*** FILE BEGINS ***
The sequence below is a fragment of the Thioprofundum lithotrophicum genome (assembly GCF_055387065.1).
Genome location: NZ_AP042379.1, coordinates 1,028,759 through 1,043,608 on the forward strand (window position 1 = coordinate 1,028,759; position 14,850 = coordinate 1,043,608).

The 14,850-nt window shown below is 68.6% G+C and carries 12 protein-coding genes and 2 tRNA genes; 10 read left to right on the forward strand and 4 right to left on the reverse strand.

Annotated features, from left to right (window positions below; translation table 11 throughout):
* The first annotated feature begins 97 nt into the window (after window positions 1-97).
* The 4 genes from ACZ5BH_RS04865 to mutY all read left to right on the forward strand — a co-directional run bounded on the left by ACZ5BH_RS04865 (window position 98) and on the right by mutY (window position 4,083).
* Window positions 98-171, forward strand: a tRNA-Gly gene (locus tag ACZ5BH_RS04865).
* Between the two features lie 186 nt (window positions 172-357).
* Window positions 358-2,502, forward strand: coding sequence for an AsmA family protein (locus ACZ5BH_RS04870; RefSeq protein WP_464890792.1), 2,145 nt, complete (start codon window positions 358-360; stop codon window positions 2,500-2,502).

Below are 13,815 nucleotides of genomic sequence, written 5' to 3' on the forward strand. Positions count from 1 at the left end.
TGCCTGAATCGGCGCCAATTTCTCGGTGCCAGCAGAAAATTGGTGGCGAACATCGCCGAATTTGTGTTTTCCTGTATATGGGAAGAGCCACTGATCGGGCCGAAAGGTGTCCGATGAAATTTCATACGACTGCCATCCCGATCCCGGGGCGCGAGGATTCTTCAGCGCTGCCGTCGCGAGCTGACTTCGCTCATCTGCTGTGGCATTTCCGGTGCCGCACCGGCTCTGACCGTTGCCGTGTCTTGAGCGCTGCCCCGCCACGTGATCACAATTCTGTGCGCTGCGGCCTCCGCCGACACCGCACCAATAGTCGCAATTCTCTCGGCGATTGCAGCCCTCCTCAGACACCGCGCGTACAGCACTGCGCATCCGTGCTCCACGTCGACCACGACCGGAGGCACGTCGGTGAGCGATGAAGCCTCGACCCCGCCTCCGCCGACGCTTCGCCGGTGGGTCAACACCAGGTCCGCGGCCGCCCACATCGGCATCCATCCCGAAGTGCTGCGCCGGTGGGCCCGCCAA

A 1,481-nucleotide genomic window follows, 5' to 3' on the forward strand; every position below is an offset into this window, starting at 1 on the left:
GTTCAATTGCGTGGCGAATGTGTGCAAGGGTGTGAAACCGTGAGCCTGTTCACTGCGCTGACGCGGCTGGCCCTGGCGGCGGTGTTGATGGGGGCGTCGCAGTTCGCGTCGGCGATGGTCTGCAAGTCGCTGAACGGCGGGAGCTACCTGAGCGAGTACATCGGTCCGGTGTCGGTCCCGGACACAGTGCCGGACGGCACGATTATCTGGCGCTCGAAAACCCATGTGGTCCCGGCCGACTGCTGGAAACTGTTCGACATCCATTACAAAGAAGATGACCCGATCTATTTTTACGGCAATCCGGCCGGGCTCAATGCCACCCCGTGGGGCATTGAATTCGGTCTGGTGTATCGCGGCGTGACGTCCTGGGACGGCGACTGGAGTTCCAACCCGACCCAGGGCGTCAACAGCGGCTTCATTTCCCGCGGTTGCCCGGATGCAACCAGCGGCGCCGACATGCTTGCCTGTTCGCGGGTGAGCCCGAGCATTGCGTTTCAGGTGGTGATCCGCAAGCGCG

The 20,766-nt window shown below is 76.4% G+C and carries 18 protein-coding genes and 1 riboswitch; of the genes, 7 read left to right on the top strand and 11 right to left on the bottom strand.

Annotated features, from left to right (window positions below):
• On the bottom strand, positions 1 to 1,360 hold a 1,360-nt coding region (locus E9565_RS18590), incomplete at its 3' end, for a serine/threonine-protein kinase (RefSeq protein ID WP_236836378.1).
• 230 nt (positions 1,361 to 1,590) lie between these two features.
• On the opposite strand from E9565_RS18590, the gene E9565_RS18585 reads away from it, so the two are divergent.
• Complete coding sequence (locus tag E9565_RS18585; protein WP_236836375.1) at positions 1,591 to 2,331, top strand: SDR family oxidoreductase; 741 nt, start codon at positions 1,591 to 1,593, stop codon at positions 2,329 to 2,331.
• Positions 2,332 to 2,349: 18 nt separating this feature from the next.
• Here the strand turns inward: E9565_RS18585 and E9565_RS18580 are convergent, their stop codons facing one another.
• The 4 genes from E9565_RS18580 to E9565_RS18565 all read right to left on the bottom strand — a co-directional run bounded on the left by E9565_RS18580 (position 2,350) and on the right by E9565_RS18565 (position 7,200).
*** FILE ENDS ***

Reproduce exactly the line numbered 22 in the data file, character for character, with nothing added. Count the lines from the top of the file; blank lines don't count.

• The 4 genes from E9565_RS18580 to E9565_RS18565 all read right to left on the bottom strand — a co-directional run bounded on the left by E9565_RS18580 (position 2,350) and on the right by E9565_RS18565 (position 7,200).